I think corporations are great. I’m a big fan of capitalism. You want to make money? Assuming a mostly level playing field, which it’s not, but let’s pretend it is, with hard work, a great product and superior customer service, you can make a lot of money. There’s a refreshing clarity to capitalism: either an idea will make money or it won’t. This leads to an energetic, innovative marketplace. It’s the best economic system in the world.
But it’s only an economic system. It isn’t a political system. Or a healthcare system. It’s not a religion or an art or a guide to good parenting. If the primary goal of an organization is to make money, go with capitalism. If, however, the primary goal is to do something else—pass just laws, for example, or provide an education, ensure public safety, protect the environment, produce the plays of Chekhov or keep infants healthy, then capitalism falls apart.
The raison d’être of capitalism, pardon my French, is to make money. That’s it. You can’t expect a system which is designed to make money to defend America’s borders or protect its wilderness areas or care for the mentally ill. It will fail. It will fail because these are not money-making propositions. Applying the rules of business to anything other than business is like those people who have so much faith in their religion that they reject modern medicine and try to pray away cancer. There’s a slight chance that everything will work out, but most of the time, the patient is going to die.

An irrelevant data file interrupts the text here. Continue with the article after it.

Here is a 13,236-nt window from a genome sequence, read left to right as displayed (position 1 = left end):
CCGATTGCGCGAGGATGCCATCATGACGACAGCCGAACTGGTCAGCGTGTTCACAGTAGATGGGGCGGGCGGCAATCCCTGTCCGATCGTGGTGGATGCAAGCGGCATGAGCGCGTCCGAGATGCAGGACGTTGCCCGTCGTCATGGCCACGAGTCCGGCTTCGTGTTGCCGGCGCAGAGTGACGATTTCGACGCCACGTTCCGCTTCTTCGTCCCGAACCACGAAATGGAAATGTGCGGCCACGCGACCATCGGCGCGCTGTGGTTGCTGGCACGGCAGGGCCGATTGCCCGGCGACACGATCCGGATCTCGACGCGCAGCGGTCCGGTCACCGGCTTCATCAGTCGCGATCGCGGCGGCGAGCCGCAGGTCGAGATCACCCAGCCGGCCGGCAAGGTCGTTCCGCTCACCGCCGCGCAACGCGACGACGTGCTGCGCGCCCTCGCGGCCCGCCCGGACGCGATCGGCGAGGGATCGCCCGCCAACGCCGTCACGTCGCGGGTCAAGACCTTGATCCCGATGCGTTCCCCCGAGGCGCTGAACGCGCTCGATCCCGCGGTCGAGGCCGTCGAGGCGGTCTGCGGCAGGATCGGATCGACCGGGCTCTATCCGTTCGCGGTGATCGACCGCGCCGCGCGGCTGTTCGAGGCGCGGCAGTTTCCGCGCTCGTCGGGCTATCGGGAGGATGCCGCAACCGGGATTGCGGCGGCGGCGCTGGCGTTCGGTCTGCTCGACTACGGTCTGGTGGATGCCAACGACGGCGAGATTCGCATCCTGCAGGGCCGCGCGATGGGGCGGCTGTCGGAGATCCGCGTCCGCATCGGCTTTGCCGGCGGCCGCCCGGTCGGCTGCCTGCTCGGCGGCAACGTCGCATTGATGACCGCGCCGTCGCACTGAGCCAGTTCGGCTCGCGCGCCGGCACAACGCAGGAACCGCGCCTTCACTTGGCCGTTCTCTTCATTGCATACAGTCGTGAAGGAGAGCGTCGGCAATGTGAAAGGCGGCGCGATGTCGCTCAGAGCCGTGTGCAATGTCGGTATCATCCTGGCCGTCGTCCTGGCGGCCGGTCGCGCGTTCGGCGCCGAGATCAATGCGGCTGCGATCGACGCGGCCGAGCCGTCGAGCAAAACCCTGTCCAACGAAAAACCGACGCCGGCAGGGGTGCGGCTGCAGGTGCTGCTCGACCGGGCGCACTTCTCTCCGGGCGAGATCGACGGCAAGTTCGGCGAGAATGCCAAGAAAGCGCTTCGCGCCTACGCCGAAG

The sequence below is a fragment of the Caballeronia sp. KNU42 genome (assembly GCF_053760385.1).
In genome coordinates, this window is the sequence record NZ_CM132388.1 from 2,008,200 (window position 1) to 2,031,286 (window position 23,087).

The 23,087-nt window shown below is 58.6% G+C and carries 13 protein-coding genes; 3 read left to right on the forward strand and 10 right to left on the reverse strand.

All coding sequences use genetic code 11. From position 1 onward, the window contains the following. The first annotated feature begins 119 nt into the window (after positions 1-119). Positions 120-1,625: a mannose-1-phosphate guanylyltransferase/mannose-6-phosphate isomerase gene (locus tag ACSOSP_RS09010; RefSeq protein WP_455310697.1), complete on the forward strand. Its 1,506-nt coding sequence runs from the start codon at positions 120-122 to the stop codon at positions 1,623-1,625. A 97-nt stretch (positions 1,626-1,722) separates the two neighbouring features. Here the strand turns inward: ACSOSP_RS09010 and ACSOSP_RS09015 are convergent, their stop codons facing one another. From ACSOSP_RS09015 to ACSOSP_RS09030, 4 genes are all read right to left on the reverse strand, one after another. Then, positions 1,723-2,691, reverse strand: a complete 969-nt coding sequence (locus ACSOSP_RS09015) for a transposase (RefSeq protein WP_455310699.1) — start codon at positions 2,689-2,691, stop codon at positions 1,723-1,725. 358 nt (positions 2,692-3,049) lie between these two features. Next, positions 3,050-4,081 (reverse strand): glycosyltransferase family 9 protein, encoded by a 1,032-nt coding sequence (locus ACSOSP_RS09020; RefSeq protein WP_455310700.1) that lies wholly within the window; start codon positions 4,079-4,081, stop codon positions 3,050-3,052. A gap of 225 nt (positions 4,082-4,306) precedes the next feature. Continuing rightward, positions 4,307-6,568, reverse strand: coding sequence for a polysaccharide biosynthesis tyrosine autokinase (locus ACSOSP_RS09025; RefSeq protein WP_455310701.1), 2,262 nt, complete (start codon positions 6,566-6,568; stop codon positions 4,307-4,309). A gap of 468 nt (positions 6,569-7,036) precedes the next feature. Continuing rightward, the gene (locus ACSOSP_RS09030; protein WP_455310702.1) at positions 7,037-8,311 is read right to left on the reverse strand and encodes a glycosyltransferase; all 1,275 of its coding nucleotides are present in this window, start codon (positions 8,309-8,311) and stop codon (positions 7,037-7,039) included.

And yet, we keep looking to capitalism to fix our government, our heath care system, our schools – there are even mega-churches preaching the gospel of prosperity. How do they get around the whole Jesus thing?
The myth of magical money
Why can’t we make the simple distinction between business and everything else? Well, it’s not as simple as I make it sound. The business of business is money and money is needed for all those other things. It creeps in. More than that, we like money. We want more money. We admire the guys who have money.
We imbue money and the people who have it with magical powers.
Quite naturally, I think, the people who have money start to imagine that they deserve that money. They’ve worked hard, of course, (except for those who haven’t) but a large part of whatever good fortune has come their way is the product of genetics and environment. They forget that. Instead, they, quite naturally, find it easier to believe that their wealth is a reflection of a kind of moral superiority. God or the universe or something has blessed them. They’re special. And then they convince themselves that what’s good for them is THE GOOD and what’s bad for them is THE BAD.
We do this, too. We weave petty, self-serving little fantasies of our own superiority. We buy into the grander, self-serving fantasies of those with more than us. And, dangerously, we begin to believe that the people wtih less than us must be just a little less blessed. Less loved by God. Less human.